Modano discusses Stars' resurgence, Avery

Since arriving in Texas in 1993, the Dallas Stars have pretty much been a fixture in the playoffs, and Mike Modano has been there every step of the way.

Through the first half of this season, though, Dallas has been perhaps the league’s biggest disappointment outside of that underachieving squad in Canada’s capital.

Among the lowlights in the Lone Star state…

Injuries – Start with captain Brenden Morrow, out until 2009-10 with a blown ACL. Three-time Selke Trophy winner Jere Lehtinen missed 28 games after two stints on injured reserve. Steve Ott had a broken hand, and Sergei Zubov’s hip finally appeared to give out at 38.

Sean Avery – The NHL’s biggest pain in the ass finally appeared to talk himself out a job 23 games into a four-year contract with Dallas for his ‘sloppy seconds’ comment to describe former girlfriend Elisha Cuthbert, now with Dion Phaneuf of the Calgary Flames.

Dallas has missed the playoffs only twice in the last 15 seasons, yet Modano, who will make his seventh All-Star Game appearance later this month, said in a conference call on Wednesday that the Stars are finally getting healthier, and that’s explained their recent push to get back in the playoff race.

“The injuries was probably number one,” the all-time scoring leader among US-born players said. “I think any time you have Zubov, Morrow, Lehtinen, Ott … I mean, those five or six guys were out all at the same time for a good stretch of time."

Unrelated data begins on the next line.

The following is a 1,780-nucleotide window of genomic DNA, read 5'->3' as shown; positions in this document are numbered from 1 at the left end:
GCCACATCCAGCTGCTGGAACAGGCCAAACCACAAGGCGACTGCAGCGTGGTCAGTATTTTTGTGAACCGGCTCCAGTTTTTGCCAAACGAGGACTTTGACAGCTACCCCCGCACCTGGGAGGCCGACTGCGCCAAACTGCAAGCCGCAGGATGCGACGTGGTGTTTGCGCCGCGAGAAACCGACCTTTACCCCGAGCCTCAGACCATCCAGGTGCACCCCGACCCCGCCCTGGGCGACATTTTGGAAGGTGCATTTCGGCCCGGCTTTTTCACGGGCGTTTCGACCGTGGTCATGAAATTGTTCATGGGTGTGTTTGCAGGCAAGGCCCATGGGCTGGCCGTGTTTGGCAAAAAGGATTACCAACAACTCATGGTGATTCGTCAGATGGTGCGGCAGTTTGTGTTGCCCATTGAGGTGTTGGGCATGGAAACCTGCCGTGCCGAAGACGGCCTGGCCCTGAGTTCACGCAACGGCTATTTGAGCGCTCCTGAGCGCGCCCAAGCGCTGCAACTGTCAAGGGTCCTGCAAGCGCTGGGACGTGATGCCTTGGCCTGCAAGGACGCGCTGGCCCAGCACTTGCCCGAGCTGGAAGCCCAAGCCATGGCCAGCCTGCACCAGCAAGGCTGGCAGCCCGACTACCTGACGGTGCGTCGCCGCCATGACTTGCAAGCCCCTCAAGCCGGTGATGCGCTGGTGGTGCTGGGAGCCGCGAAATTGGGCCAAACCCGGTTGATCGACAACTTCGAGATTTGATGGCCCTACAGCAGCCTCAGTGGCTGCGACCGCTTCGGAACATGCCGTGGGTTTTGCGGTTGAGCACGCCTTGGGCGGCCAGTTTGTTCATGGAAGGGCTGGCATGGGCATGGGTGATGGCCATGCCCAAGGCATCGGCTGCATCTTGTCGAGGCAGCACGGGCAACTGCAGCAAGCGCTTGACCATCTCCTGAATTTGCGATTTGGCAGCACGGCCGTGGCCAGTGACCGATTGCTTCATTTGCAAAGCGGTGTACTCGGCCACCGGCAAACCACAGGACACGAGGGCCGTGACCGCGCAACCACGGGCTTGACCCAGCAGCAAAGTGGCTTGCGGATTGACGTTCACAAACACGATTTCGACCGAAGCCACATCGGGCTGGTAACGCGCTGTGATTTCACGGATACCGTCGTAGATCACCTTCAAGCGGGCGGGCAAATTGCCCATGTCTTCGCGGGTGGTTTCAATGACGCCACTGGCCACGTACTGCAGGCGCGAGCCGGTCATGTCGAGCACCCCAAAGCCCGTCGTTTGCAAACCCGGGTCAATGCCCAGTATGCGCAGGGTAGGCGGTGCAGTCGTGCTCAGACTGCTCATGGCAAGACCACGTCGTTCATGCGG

“It was tough to find some rhythm and find guys who could fill those holes, obviously. It was just asking a lot of the young team, inexperienced team to fill those holes from those guys.”

On Monday, Ott tied the score with 3 minutes to play in regulation before Trevor Daley’s overtime goal helped the Stars rally for a 5-4 win over defending Stanley Cup champion Detroit Red Wings.

Dallas begins play on Wednesday 27 points behind Pacific Division-leading San Jose Sharks. But the Stars are only 14 points behind the Chicago Blackhawks for fourth and, more importantly, home-ice advantage in the opening round.

Modano said neither he nor other members of the Stars have had any contact with Avery, who quickly became a polarizing figure in the lockerroom.

“None that I know of,”Modano said. “I haven't talked to really, I haven't brought it up to (co-general manager Brett Hull) either. But I'm sure he's kind of kept in touch with him. But I haven't heard anything from the other guys, either, that have had any contact with him.”

There had long been a question about how Avery would fit in Dallas. Hull, a former teammate of Avery’s in Detroit thought the winger could bring a nasty edge on the ice, but it appeared to be the off-ice stuff that rankled teammates.

“I think we would have analyzed it a little bit more over the summer before you go into the free agent market, and do a little more homework and detailed analysis of players,” Modano said. “Impacted on opinions of players who have played with him or how guys feel about it.

“Talent-wise, he's a very skilled kid and player, but I think character-wise and personality just didn't blend with the criteria that we've always had as Dallas Stars. “

When Modano heads to Montreal as an All-Star, it will bring his career full circle.

In 1989, the NHL draft was held there, and Modano was selected first overall by the Minnesota North Stars. Four years later, at the age of 23, Modano played in his first All-Star Game in Montreal.

“It's gone full circle, and you know, you never know if it's going to be your last,” he said. “Certainly if this is the last one, I'll definitely go out on a high being part of that whole celebration.”

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